Ah. Autumn is in the air, so, of course, I am sipping coffee and eating candy pumpkins. We’ve had rain of late and much cooler weather—no 100-degree temperatures in sight for at least a week now. When I think of autumn, I begin to think of the glories of New England where the trees will soon unbox their bright crayon colors: scarlets, yellows, oranges, tangerines, not to mention some lovely russets. There is sure to be a crispness in the air that exhilarates.
And I can never think of New England without considering Concord, home of “the shot heard round the world,” the birthplace of freedom, land of literary giants, and the greenhouse of Transcendentalism. How so many deep thinkers, philosophers, writers, and educators ended up in one village is a marvel to me. Likely much of it can be attributed to Transcendentalism itself and its best-known adherent Ralph Waldo Emerson who drew many to that philosophy.
The Transcendental Movement, which began in Concord in the very early 19th Century was, in large part, a reaction against the beliefs of rationalism taught in such places as Harvard College. Some intellectuals and thinkers had begun to question the rationalist notion that all knowledge, truth, and understanding could come through the use of a person’s five senses. By relying on these, rationalists argued, people could think through most any situation and come to a reasonable conclusion. Ralph Waldo Emerson, Henry David Thoreau (influenced by Emerson), Bronson Alcott (father of Louisa May), Nathaniel Hawthorne, Margret Fuller, and Elizabeth Peabody—to name a few—began to dispute this strongly-held view. They believed that understanding and knowledge transcended rational thought based only on the senses, and that people should live close to nature and rely on intuition as well.
Transcendentalism had several tenants, a strong belief in self-reliance being one of them, a belief that all able-bodied people should be responsible and carry their own weight in the world thus necessitating work. Many Transcendentalists also believed communal living to be a workable idea (a seeming contradiction to some of us), perhaps leading to a kind of utopian existence. Two communities in the area of Concord that grew out of this Transcendental philosophy were Fruitlands and Brook Farm where residents would work, be paid the identical hourly wage for their work, and therefore contribute to the general good. Nathaniel Hawthorne enthusiastically joined Fruitlands for a while but gave it up after a few months, unhappy that he did not have enough time to write because of the physical labor and that people whose labor consisted of little more than thinking or contemplating life by looking out a window were paid the same hourly wage. Bronson Alcott’s Brook Farm, a bit stricter in concept, also failed within a short period.
Henry David Thoreau, who spent a couple of years living alone and off the land at Walden Pond near Concord, you may remember, fully embraced Transcendentalism’s philosophy concerning the intuitive and spiritual importance of life while emphasizing the closeness to nature, as well as the importance of self-reliance. He was convinced these things contributed to man’s happiest state, famously writing in his book Walden: “The mass of men lead lives of quiet desperation.”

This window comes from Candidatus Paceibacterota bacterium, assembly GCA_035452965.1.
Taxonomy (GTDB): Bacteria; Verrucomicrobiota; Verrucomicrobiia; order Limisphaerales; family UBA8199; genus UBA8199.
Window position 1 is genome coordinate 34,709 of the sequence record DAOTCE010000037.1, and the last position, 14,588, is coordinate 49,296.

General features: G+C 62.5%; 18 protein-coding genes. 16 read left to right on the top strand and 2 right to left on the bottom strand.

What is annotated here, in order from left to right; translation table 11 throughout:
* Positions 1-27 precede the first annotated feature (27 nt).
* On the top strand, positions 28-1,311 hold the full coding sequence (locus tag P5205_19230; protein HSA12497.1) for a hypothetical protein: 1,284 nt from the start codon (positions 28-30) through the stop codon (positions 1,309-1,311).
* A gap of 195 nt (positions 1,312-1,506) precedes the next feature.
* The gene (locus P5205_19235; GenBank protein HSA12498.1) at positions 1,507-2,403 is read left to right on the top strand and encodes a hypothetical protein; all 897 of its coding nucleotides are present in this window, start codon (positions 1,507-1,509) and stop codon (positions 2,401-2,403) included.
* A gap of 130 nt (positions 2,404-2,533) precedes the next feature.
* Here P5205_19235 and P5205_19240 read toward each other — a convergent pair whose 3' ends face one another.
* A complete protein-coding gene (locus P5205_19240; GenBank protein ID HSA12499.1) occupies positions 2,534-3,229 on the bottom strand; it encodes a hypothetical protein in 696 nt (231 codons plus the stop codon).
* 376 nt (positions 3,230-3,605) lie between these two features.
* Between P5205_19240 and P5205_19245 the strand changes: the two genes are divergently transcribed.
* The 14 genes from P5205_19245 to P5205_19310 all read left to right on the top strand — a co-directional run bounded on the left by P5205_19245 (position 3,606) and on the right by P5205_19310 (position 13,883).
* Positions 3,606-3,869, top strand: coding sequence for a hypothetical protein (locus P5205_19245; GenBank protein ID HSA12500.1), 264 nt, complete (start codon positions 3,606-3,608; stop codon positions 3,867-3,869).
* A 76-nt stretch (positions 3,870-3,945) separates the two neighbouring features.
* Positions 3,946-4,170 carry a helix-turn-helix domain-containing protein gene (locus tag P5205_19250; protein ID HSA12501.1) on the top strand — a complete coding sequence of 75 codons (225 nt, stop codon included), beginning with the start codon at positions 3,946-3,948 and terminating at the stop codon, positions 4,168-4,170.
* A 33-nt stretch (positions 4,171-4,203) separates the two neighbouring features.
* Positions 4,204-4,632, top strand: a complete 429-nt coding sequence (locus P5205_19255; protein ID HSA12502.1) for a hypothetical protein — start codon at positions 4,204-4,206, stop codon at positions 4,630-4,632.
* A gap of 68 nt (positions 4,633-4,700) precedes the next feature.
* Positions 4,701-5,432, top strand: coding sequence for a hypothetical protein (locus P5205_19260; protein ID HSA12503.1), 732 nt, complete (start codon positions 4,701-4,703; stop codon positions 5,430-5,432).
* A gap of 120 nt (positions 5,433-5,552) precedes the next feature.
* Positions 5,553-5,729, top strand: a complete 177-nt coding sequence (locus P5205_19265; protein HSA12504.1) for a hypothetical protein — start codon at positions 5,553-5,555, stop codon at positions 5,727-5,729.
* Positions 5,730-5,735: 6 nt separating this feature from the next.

Transcendentalism largely had died out by the mid-19th century. But the writings and philosophies of its famous practitioners continue to influence the writers and thinkers of today.
5 thoughts on “Autumn, Concord, and Transcendentalism”
Iron sharpens Iron. I always feel most alive and energetic when a complementary team is striving to build or discover something worthwhile.
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The Transcendentalists were quite a interesting group who certainly held together though they sometimes had slightly different convictions. They are fascinating to study as individuals and were also self-reliant..
I have tried to learn and adhere to some Stoic principles over the last few years. I’m no expert, but it would seem there is some overlap here with the Transcendentalists with regards to using self-reliance and reason.
Great post as always.
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I will need to “study-up” on Stoicism. I know the philosophy emphasizes self-control and looking to nature, so the two may not be far apart. Transcendentalism seems a bit softer, maybe more education and intellectually leaning, but I may be wrong about that. Elizabeth Peabody started the first kindergartens, Emerson was a Unitarian minister who pulled away from Unitarianism due to its insistence on Rationalism. Most of my exposure to philosophy has been through the study of literature, so my prism may be limited.